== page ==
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Narrative and ethics in the literary hermeneutics of Paul Ricoeur: an exploration within the context of professional health care education.

McKie, Andrew

Authors

Andrew McKie



Contributors

Eleanor Milligan
Editor

Emma Woodley
Editor

Abstract

In the recent interest expressed in exploring the intricacies between narrative and ethics (Charon 1994; Frank 1995; Downie and Macnaughton 2007), few people have addressed the philosophical issues underpinning this relationship with such depth and originality as the French literary philosopher Paul Ricoeur (1913-2005). In works such as Time and Narrative (1984-1988), From Text to Action (1991a) and One Self as Another (1992), Ricoeur explores these issues via an understanding of the person in terms of self-identity as revealed primarily through acting with others and, secondarily, through the construction of narrative. In this chapter, I seek to address five distinct aims: 1.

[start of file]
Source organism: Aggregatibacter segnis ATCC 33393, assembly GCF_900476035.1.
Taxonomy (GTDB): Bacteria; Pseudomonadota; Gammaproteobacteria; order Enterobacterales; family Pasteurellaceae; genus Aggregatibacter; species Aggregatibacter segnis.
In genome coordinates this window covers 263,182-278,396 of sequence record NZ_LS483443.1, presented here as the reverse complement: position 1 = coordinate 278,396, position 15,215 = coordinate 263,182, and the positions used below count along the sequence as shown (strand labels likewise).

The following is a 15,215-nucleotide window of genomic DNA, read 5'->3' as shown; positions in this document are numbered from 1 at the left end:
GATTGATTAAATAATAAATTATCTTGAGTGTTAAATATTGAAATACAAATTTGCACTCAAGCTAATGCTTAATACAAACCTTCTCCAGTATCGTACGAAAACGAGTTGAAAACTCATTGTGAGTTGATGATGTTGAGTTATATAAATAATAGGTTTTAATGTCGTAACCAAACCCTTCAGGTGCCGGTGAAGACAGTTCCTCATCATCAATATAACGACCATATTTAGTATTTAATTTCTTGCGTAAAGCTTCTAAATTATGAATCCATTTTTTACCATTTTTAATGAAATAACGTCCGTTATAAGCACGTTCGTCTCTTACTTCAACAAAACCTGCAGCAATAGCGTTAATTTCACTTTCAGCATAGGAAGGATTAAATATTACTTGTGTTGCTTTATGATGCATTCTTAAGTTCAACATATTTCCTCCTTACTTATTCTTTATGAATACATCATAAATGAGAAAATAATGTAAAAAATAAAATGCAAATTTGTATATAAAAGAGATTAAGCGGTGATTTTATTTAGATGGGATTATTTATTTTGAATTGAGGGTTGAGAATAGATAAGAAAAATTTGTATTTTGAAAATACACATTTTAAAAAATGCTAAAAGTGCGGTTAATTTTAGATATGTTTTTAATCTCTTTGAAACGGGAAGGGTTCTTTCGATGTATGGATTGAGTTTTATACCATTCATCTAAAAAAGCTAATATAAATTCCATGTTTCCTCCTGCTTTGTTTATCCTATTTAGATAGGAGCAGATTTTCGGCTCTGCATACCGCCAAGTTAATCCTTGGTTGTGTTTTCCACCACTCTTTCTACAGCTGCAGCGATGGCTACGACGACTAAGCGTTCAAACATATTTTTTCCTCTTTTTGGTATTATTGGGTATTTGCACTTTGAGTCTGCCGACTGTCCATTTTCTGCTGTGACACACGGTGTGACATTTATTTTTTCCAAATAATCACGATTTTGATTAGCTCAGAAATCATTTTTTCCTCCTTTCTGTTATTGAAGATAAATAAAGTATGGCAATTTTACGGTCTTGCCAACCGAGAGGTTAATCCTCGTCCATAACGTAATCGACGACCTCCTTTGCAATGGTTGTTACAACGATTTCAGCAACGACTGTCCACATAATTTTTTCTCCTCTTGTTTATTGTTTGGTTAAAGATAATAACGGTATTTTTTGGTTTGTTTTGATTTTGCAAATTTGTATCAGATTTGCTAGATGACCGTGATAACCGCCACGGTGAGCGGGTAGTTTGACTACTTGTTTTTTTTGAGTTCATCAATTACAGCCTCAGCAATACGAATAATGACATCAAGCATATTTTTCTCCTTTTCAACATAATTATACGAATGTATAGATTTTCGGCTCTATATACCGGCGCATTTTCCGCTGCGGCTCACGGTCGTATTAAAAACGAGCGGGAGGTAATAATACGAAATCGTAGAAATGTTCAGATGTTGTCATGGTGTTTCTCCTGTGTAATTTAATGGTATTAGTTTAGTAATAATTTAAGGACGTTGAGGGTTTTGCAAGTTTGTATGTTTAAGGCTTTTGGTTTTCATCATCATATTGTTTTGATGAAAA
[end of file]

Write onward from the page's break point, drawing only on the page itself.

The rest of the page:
Citation

MCKIE, A. 2010. Narrative and ethics in the literary hermeneutics of Paul Ricoeur: an exploration within the context of professional health care education. In: Milligan, E. and Woodley, E. (eds.) Confessions: confounding narrative and ethics. Cambridge: Cambridge Scholars Press, pages 161-180.

Publication Date Apr 30, 2010
Deposit Date Nov 29, 2010
Publicly Available Date Nov 29, 2010
Publisher Cambridge Scholars Publishing
Pages 161-180
Book Title Confessions: confounding narrative and ethics
ISBN 9781443819206
Public URL http://hdl.handle.net/10059/542
Related Public URLs http://hdl.handle.net/10059/659
http://hdl.handle.net/10059/594
http://hdl.handle.net/10059/541
http://hdl.handle.net/10059/539
http://hdl.handle.net/10059/538

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